The stock market has been volatile lately, and the Nasdaq Composite (NASDAQINDEX:^IXIC) has gone somewhat out of favor. That trend continued on Wednesday. While the stock market benchmarks better geared toward old-economy stocks were flat to higher on the day, the Nasdaq was down nearly 2% at 2 p.m. EST.

It might be hard to understand why many of the high-growth stocks that produced the Nasdaq's superior performance in 2020 would suddenly diverge from the rest of the market and head lower. Yet market rotation is something investors often do over the course of a market cycle, and that seems to be motivating the big declines in some key growth stocks -- stocks that could suddenly start looking like bargains.

Person with hands on head looking at red stock chart.

Image source: Getty Images.

Rotation has hit the Nasdaq hard

If all you look at is the Nasdaq, it appears that the stock market is going through a full-blown correction. The index is down almost 8% from its all-time highs just a couple weeks ago.

Many top performers are down more than that. Tesla (NASDAQ:TSLA), for instance, has fallen 18%. Zoom Video Communications (NASDAQ:ZM) has suffered a more than 20% decline. And Peloton Interactive (NASDAQ:PTON) has seen its share price lose nearly 30%.

For some companies, news of ongoing progress in fighting the COVID-19 pandemic has led to investors losing faith in their pace of future growth. Zoom and Peloton both saw sales soar in their most recent financial reports, but the fear is that post-pandemic reopening will cause their businesses to suffer.

Here's what's rising while the Nasdaq falls

When you look elsewhere, though, the stock market isn't going through anything like this big of a correction. The Dow is actually up as of Wednesday afternoon, and it's only lost about 2% from its all-time highs.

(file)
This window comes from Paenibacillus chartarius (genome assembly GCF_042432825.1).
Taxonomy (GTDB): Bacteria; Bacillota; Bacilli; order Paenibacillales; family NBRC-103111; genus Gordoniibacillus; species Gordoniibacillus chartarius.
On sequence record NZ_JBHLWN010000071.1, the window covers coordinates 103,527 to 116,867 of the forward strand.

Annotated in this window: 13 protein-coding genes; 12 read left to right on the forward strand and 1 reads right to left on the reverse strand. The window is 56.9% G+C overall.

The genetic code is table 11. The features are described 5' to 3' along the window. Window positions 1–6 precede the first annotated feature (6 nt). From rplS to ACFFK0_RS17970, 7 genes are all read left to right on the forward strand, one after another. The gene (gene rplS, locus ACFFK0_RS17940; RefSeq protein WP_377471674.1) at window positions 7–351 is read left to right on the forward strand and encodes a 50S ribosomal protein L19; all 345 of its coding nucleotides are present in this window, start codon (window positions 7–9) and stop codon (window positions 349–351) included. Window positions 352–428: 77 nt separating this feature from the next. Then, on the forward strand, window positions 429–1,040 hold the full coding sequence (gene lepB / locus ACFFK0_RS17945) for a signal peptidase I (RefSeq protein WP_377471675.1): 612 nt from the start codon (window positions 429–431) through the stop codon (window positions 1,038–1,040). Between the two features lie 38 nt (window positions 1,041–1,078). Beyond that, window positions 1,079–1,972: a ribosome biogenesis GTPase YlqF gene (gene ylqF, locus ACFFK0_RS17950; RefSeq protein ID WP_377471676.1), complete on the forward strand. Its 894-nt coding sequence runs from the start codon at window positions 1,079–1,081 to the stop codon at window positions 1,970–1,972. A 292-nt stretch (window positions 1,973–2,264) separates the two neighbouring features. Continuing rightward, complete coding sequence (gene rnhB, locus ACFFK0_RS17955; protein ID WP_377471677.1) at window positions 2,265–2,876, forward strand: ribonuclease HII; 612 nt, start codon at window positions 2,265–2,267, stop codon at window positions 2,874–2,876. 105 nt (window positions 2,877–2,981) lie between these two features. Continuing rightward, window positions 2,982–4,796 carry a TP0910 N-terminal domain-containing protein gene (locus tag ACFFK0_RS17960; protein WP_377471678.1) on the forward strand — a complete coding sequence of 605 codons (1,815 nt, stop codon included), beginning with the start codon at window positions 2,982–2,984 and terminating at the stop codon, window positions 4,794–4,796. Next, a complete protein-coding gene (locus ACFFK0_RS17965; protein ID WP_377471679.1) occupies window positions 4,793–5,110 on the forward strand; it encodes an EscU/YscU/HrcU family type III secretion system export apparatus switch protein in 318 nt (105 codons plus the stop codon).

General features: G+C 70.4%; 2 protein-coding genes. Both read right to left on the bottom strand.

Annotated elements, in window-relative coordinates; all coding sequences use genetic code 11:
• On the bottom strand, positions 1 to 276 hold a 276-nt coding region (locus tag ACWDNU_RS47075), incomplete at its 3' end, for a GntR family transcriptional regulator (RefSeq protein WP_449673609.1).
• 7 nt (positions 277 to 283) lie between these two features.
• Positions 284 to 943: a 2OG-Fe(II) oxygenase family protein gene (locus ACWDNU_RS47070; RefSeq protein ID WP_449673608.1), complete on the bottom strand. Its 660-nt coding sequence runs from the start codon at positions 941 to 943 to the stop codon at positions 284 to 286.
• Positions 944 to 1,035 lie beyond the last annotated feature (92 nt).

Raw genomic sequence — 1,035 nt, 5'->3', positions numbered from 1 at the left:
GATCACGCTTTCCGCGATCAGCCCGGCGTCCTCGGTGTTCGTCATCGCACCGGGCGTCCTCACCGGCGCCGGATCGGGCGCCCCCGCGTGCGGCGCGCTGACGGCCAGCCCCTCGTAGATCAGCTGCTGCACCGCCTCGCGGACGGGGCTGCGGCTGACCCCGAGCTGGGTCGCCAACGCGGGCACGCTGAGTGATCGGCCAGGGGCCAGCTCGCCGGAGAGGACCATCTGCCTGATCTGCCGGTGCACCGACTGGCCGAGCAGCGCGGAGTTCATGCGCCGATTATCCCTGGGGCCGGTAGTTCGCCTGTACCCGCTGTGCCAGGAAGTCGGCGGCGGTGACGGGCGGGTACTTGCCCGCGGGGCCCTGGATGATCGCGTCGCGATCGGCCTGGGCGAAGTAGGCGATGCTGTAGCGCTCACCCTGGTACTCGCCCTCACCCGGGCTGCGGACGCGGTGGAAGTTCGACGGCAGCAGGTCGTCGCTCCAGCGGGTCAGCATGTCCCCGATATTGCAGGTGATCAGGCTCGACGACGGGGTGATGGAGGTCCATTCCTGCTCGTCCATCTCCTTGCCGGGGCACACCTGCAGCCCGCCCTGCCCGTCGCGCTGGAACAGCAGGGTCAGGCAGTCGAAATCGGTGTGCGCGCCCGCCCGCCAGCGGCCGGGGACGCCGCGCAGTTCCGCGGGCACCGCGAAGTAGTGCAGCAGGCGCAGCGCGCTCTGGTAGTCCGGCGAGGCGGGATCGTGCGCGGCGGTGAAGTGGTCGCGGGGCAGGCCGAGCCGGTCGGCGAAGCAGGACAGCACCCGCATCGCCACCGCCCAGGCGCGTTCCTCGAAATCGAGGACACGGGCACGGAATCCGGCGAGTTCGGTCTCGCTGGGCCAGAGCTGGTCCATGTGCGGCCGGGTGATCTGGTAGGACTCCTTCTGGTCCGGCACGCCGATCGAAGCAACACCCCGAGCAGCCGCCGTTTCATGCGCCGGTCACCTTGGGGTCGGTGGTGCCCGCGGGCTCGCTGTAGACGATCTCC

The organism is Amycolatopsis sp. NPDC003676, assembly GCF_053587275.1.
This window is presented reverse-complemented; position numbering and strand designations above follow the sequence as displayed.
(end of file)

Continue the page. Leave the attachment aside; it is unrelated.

That suggests that the market is going through a rotation rather than a true downturn. It also leaves the obvious follow-up question: What's rising as major Nasdaq stocks are falling?

The answer lies in sectors that the Nasdaq tends largely to ignore. Financial stocks have done exceptionally well, with Wells Fargo (NYSE:WFC) posting a 15% gain over the same period since mid-February. Oil stocks are crushing the market, as both ExxonMobil (NYSE:XOM) and Chevron (NYSE:CVX) are up 14%.

Momentum works both ways

Many market watchers have attributed the Nasdaq's huge gains over the past year to momentum investors. As stocks have moved higher, they've attracted the interest of more investors, who in turn create more buying pressure. That positive feedback loop contributed to the rises in these stocks.

However, when momentum investors see hot stocks lose momentum, they move on. Now, the stocks that momentum investors see making the most sense are the recent winners in financials and energy. Interest rate trends are also boosting the prospects for financial businesses, as higher long-term rates could make lending and other leverage-based financial strategies more profitable.

Time to start shopping

In the long run, stocks perform in line with their businesses. Therefore, as long as the big winners in the Nasdaq over the past year continue to see growth, then they'll eventually recover from these recent declines and move higher. That won't happen with all of the high-flying stocks in the Nasdaq, but it will help the best companies.

During market rotations like this, however, investors often throw out good stocks along with the bad. That means that some great companies could well see a big sale soon. Smart investors are starting to think about how they can best take advantage -- and you should too.

This article represents the opinion of the writer, who may disagree with the “official” recommendation position of a Motley Fool premium advisory service. We’re motley! Questioning an investing thesis -- even one of our own -- helps us all think critically about investing and make decisions that help us become smarter, happier, and richer.